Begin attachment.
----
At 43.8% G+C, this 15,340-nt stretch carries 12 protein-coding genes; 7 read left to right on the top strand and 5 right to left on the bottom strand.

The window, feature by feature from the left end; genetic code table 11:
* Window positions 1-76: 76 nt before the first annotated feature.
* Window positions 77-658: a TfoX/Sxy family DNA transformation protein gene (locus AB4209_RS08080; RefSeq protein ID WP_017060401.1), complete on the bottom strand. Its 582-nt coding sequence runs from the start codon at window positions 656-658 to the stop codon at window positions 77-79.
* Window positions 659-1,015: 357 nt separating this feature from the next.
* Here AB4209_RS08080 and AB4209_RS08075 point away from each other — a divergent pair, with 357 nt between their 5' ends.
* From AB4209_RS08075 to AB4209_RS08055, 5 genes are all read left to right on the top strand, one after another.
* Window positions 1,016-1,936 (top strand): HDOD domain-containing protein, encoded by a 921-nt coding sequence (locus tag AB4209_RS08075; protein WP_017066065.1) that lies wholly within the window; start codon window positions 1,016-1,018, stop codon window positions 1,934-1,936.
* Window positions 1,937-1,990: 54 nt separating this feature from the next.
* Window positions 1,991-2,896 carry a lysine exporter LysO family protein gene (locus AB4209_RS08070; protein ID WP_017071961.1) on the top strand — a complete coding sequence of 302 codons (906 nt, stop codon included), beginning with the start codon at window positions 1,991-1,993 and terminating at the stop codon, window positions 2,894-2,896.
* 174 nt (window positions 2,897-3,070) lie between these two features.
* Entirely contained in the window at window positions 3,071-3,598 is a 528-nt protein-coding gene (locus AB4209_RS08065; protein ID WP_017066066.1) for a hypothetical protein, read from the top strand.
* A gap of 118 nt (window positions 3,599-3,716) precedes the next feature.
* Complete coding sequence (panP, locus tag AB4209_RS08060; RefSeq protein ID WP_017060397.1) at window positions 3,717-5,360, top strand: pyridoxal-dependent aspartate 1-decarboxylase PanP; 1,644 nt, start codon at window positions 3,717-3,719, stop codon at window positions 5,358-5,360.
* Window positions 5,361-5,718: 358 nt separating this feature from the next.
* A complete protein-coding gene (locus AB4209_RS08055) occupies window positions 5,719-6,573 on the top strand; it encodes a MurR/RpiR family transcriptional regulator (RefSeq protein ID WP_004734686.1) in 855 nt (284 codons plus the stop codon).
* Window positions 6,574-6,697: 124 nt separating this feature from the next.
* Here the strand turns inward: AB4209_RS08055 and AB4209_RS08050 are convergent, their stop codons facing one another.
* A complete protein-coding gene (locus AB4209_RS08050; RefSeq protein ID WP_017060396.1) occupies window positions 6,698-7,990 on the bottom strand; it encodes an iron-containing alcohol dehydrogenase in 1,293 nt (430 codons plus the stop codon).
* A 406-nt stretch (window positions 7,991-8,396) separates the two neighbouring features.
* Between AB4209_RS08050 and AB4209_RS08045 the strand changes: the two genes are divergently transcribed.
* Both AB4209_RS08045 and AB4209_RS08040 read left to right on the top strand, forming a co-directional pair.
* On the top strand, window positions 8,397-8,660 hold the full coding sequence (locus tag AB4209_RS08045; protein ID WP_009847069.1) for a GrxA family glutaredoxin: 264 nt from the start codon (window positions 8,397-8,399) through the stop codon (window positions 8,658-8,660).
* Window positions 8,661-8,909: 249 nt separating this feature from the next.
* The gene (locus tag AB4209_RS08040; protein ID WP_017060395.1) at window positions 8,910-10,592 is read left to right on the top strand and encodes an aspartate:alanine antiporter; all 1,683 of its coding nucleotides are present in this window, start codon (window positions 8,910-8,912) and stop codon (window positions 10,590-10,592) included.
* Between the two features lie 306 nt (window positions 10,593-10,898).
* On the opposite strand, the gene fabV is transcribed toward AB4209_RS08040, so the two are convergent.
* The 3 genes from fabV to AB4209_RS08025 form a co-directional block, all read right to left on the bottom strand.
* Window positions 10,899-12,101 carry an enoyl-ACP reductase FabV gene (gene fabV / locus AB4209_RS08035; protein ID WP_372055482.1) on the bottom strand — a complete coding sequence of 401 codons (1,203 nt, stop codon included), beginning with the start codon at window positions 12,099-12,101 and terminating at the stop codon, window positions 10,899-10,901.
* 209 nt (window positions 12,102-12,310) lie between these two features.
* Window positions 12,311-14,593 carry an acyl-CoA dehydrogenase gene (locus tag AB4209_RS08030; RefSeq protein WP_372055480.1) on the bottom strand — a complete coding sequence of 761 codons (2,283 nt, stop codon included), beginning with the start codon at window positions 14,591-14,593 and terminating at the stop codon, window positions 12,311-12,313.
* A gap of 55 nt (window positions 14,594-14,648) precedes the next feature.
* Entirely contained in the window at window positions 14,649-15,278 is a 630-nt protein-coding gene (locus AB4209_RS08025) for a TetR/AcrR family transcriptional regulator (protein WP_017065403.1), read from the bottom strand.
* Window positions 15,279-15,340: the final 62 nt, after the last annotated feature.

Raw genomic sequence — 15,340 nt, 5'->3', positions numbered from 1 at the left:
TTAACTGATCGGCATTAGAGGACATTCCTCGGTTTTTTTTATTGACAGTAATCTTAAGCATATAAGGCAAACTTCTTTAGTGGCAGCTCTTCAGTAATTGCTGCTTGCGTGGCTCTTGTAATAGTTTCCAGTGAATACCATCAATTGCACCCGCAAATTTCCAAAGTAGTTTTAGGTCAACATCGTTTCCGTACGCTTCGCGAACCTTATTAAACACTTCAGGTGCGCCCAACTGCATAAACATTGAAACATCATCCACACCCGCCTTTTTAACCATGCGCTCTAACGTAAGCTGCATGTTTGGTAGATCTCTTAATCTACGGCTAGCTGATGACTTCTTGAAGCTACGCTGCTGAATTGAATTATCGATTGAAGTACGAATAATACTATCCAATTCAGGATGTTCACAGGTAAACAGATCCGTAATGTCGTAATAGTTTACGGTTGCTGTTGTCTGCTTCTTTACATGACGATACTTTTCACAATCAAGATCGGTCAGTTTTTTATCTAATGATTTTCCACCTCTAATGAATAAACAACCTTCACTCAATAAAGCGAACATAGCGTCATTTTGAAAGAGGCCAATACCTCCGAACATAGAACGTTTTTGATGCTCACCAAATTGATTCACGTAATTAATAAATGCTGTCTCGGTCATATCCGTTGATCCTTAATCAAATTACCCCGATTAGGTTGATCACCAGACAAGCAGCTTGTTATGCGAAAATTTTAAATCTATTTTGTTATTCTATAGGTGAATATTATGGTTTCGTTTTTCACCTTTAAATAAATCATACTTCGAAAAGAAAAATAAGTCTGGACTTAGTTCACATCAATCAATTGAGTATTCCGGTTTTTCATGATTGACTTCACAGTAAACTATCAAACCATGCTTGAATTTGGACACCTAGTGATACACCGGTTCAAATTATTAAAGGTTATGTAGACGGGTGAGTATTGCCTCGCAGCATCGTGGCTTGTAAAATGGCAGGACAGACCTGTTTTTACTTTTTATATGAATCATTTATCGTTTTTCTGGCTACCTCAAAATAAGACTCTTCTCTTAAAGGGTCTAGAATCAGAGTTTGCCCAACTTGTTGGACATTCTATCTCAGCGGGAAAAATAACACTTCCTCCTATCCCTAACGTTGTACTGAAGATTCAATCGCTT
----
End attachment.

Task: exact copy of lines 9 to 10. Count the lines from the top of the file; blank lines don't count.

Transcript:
* Window positions 1,937-1,990: 54 nt separating this feature from the next.
* Window positions 1,991-2,896 carry a lysine exporter LysO family protein gene (locus AB4209_RS08070; protein ID WP_017071961.1) on the top strand — a complete coding sequence of 302 codons (906 nt, stop codon included), beginning with the start codon at window positions 1,991-1,993 and terminating at the stop codon, window positions 2,894-2,896.